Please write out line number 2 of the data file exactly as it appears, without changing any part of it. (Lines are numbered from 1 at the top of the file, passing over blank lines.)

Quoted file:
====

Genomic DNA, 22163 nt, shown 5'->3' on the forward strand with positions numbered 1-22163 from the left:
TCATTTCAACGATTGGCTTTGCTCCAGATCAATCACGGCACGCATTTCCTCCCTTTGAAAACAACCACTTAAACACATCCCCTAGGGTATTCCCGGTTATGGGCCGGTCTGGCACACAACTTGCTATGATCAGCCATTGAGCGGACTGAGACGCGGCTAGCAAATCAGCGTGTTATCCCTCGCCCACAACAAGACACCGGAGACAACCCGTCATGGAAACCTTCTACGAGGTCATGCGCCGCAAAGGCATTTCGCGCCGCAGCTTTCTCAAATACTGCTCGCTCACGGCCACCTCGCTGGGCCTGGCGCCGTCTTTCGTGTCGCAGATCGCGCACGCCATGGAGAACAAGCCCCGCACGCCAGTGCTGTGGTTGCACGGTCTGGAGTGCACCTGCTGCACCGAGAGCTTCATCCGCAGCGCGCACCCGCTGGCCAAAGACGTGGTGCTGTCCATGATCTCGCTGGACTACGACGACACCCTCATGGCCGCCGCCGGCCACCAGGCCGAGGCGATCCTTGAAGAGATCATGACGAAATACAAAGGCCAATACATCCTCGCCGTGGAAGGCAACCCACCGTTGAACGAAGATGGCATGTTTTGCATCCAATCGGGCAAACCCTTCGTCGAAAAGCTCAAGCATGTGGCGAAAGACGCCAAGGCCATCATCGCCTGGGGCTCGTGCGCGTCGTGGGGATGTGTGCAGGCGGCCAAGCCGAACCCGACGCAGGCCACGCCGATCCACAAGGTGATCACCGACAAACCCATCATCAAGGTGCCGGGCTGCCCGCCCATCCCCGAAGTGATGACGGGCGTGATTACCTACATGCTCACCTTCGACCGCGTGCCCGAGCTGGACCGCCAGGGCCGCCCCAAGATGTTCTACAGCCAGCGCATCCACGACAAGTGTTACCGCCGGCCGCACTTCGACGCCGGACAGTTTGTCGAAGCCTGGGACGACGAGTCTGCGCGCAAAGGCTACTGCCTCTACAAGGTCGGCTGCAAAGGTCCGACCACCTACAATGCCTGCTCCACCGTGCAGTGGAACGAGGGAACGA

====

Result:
TCATTTCAACGATTGGCTTTGCTCCAGATCAATCACGGCACGCATTTCCTCCCTTTGAAAACAACCACTTAAACACATCCCCTAGGGTATTCCCGGTTATGGGCCGGTCTGGCACACAACTTGCTATGATCAGCCATTGAGCGGACTGAGACGCGGCTAGCAAATCAGCGTGTTATCCCTCGCCCACAACAAGACACCGGAGACAACCCGTCATGGAAACCTTCTACGAGGTCATGCGCCGCAAAGGCATTTCGCGCCGCAGCTTTCTCAAATACTGCTCGCTCACGGCCACCTCGCTGGGCCTGGCGCCGTCTTTCGTGTCGCAGATCGCGCACGCCATGGAGAACAAGCCCCGCACGCCAGTGCTGTGGTTGCACGGTCTGGAGTGCACCTGCTGCACCGAGAGCTTCATCCGCAGCGCGCACCCGCTGGCCAAAGACGTGGTGCTGTCCATGATCTCGCTGGACTACGACGACACCCTCATGGCCGCCGCCGGCCACCAGGCCGAGGCGATCCTTGAAGAGATCATGACGAAATACAAAGGCCAATACATCCTCGCCGTGGAAGGCAACCCACCGTTGAACGAAGATGGCATGTTTTGCATCCAATCGGGCAAACCCTTCGTCGAAAAGCTCAAGCATGTGGCGAAAGACGCCAAGGCCATCATCGCCTGGGGCTCGTGCGCGTCGTGGGGATGTGTGCAGGCGGCCAAGCCGAACCCGACGCAGGCCACGCCGATCCACAAGGTGATCACCGACAAACCCATCATCAAGGTGCCGGGCTGCCCGCCCATCCCCGAAGTGATGACGGGCGTGATTACCTACATGCTCACCTTCGACCGCGTGCCCGAGCTGGACCGCCAGGGCCGCCCCAAGATGTTCTACAGCCAGCGCATCCACGACAAGTGTTACCGCCGGCCGCACTTCGACGCCGGACAGTTTGTCGAAGCCTGGGACGACGAGTCTGCGCGCAAAGGCTACTGCCTCTACAAGGTCGGCTGCAAAGGTCCGACCACCTACAATGCCTGCTCCACCGTGCAGTGGAACGAGGGAACGA